How to make sure that the PC you are buying is Windows 11 compatible
Microsoft's Windows 11 operating system will be released in October 2021 with updated system requirements that make the majority of old and many not-so-old PCs incompatible with the new operating system.
Manufacturers such as HP, Dell or Asus will release devices that are compatible with Microsoft's Windows 11 operating system, but what if you need a PC right now?
Some manufactures highlight whether a device will get a free upgrade to Windows 11; this also means that the hardware is compatible.
If the information is not provided, you could ask the support about compatibility with Windows 11, but it is always a good idea to double-check to make sure you are getting a compatible device.
If you plan to build the PC from scratch or buy from a third-party site, then you may not be able to contact support to inquire about Windows 11 compatibility or find the information on site. Things will get better once the operating system is out, but for now, you need to take a few extra steps to verify that the device or hardware is compatible.
If you look at Windows 11's system requirements, you will notice that the majority of requirements are met by more or less any PC or device that you may buy nowadays. Four Gigabytes of RAM and 64 Gigabytes of storage, a 720p or greater display, a DirectX 12 graphics card should not pose any issues when selecting devices.
It is the process and motherboard that may cause problems in regards to Windows 11 compatibility.
Microsoft lists a 1 GHz or faster processor with 2 cores as the system requirement on the main page, but if you dig deeper, you will notice that it limits processors to certain processor generations.
Generally speaking, if the processor is an 8th generation or newer processor, it is compatible with Windows 11. Microsoft published updates system requirements this week that include some 7th generation Intel processors as well.
Here are links to the processor listings of CPUs that are compatible with Microsoft's Windows 11 operating system:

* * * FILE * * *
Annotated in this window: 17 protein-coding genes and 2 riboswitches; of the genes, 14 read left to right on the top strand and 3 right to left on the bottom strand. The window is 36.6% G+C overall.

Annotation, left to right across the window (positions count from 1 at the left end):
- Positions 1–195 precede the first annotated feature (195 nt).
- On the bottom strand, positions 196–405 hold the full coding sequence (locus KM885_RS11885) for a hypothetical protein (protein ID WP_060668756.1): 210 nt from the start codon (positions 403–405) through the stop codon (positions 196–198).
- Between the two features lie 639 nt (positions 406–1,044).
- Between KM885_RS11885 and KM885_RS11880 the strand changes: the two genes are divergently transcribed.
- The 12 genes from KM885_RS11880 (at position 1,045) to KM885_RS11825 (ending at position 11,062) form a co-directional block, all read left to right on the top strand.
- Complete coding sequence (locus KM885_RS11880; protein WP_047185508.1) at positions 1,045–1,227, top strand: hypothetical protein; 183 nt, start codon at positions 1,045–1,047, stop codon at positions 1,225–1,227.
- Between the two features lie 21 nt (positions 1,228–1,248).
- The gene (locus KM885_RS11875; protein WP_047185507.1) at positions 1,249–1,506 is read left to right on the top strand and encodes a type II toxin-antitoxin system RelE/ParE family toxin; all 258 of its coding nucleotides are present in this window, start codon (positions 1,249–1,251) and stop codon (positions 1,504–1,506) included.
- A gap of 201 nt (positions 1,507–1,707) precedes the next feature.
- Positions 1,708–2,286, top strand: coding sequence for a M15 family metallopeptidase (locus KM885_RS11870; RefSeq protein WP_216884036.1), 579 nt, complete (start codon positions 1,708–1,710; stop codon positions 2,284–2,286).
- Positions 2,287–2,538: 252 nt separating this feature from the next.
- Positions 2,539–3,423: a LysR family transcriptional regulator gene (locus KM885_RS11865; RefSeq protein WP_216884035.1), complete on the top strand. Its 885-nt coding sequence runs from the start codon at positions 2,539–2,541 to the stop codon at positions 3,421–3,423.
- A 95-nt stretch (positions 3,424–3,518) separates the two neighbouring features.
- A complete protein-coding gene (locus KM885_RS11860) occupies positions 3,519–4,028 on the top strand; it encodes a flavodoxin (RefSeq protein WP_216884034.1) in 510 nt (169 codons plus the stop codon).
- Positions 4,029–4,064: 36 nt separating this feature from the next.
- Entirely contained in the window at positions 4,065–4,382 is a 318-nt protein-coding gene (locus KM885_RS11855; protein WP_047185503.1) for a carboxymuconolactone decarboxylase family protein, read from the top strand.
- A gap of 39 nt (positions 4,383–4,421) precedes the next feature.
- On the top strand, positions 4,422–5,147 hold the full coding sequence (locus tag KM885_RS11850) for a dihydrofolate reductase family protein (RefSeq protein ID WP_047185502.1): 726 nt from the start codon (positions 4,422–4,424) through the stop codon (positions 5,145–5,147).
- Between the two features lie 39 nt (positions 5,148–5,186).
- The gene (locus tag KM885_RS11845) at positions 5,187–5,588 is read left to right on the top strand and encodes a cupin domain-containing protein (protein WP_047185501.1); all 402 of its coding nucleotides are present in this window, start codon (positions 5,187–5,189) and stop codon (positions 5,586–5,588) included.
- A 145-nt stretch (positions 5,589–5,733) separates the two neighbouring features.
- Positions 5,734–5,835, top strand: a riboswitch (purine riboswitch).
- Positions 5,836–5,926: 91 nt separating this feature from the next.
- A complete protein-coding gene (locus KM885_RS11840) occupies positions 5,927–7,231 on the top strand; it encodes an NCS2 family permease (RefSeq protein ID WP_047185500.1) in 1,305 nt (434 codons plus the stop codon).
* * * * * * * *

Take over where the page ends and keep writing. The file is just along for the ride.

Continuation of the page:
- Windows 11 supported AMD processors
- Windows 11 supported Intel processors
- Windows 11 supported Qualcomm processors
All you have to do is compare the processor of the device you are interested in with the listing; if it is found on the listing, it is compatible with Windows 11.
One example. You can buy an HP laptop with an 11th Gen Intel Core i5-1135G7 Processor. 11th generation means that it should be compatible, and you get the verification if you search the Intel processors listing for the processor.
It may be difficult to make sure that the motherboard components, TPM version and UEFI, Secure Boot capable requirements are also met, especially if the information lacks clarity.
While you can check a computer for TPM compatibility, you usually don't have access to devices that you plan to purchase.
A search for TPM or UEFI may not yield any results, depending on the site that you are on. Amazon's listing for the example device did not provide the required details.
You may want to search the page first to find out if the information is listed. If it is not, you may run a search for the product or attempt to find it on the manufacturer's website. You may not find the information on the site or the Internet sometimes, in which case contacting support is the best option. You could also look around for a comparable product that provides better information.
Microsoft's new system requirements make it difficult to make sure that a PC that you are interested in is compatible with Windows 11. Previously, you could pick almost any device out there and be sure that it is compatible with Windows 10.
There is unfortunately no option to make sure that a PC is compatible with Windows 11 if the information is not provided properly on the manufacturer's website or shopping site. Most devices released in 2020 or 2021 should match these requirements and be compatible with Windows 11, but there is still the chance that some are not.
Most may want to wait for Windows 11 to be released before a new device is purchased to avoid making mistakes and ending up with a device that is not compatible with Windows 11.
Now You: Will you buy a PC that is compatible with Windows 11, or upgrade an existing one?
None of my home PCs are compatible with Windows 11.
To the good, I recently loaded Linux Mint and the Cinnamon desktop on an old Dell Versa 11 pro tablet, which includes a keyboard that contains a 2nd battery. This PC was maddeningly unstable with Windows. I nearly tossed it out several times. To my happy surprise, it is stable as a rock with Linux Mint. It’s faster with Linux Mint by a long shot. It updates without making the rest of the PC unusable until it finishes. (I use it as a laptop, not as a tablet.)